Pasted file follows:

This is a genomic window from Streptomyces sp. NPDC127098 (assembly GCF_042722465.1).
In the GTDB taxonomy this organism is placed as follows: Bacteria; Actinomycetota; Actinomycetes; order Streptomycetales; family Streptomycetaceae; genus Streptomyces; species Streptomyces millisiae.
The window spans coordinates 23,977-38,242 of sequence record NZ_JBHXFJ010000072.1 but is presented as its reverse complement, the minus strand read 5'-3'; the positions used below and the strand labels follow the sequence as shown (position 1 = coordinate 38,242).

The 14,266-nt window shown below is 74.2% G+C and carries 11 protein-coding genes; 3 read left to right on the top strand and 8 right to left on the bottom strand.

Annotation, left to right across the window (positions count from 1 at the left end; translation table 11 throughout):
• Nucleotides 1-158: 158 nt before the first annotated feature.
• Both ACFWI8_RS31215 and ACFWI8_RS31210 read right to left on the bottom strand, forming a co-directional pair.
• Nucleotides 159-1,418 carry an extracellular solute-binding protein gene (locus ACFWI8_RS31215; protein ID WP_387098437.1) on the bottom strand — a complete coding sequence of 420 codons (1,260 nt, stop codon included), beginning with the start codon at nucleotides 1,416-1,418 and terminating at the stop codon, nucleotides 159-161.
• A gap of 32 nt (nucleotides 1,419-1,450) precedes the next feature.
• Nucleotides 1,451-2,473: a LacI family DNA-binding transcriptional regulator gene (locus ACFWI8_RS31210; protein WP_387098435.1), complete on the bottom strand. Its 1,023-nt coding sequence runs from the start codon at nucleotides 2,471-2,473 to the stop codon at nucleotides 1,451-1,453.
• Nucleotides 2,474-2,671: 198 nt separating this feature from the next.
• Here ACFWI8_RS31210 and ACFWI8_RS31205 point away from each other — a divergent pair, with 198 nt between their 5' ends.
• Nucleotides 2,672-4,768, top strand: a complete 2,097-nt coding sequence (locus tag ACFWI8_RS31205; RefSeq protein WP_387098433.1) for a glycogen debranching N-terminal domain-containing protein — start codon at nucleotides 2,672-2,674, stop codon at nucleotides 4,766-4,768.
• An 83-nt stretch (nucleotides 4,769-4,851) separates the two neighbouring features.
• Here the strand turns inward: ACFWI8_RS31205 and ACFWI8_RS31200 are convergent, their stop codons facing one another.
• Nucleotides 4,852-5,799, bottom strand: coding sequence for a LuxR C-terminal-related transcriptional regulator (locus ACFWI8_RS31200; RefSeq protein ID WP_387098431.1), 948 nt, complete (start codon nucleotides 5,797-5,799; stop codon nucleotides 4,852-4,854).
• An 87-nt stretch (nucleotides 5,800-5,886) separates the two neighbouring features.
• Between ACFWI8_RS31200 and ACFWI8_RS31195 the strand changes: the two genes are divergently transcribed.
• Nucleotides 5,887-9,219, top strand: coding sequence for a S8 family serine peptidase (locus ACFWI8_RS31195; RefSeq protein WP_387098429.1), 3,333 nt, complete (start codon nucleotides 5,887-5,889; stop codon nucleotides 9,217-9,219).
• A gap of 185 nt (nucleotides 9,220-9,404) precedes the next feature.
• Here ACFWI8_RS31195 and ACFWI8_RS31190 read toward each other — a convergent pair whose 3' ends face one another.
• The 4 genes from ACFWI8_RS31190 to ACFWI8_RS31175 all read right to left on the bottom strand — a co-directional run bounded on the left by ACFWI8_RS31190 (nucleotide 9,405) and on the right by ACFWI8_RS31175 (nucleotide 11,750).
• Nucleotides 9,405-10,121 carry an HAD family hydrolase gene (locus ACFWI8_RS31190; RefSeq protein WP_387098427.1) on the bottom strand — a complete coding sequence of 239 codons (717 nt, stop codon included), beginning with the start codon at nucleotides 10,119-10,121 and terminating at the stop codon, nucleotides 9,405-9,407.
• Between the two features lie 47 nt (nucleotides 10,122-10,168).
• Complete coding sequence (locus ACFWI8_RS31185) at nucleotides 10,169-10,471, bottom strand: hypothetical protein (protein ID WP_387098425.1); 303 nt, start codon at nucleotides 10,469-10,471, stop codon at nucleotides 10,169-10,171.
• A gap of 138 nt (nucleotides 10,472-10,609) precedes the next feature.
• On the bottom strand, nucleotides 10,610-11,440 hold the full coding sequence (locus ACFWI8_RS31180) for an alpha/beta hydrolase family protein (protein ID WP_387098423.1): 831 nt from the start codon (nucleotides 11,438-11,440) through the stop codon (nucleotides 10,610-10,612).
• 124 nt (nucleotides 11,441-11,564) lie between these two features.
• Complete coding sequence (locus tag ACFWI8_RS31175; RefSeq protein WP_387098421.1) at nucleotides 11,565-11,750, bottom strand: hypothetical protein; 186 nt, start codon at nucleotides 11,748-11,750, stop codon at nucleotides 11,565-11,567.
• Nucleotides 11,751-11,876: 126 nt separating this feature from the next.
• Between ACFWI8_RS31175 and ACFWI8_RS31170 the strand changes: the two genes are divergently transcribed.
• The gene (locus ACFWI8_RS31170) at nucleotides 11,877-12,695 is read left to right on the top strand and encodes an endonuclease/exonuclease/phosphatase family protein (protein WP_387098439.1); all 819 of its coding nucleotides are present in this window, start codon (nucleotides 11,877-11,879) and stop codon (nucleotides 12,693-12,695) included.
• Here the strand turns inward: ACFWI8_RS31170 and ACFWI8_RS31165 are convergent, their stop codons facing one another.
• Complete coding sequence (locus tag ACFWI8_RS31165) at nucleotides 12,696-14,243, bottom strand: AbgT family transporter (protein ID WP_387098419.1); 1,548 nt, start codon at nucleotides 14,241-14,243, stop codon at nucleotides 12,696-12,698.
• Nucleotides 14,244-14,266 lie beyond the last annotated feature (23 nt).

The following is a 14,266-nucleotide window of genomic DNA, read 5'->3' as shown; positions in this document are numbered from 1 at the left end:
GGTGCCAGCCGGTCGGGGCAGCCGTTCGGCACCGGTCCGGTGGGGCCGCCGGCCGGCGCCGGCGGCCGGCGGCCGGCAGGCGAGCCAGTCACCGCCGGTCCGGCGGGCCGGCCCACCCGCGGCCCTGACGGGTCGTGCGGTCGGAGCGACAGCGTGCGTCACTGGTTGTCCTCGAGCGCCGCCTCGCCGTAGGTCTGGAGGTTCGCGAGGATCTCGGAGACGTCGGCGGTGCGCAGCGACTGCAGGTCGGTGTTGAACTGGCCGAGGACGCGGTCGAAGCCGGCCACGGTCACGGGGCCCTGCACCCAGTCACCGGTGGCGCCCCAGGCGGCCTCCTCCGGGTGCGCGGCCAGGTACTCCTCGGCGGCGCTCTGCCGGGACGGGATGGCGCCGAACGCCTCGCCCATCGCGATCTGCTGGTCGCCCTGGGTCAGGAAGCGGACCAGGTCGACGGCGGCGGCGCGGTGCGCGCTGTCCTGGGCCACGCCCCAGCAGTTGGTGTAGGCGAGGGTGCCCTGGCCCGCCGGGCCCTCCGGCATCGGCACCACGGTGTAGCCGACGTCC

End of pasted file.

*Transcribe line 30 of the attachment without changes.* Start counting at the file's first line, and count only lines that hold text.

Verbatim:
• Nucleotides 11,751-11,876: 126 nt separating this feature from the next.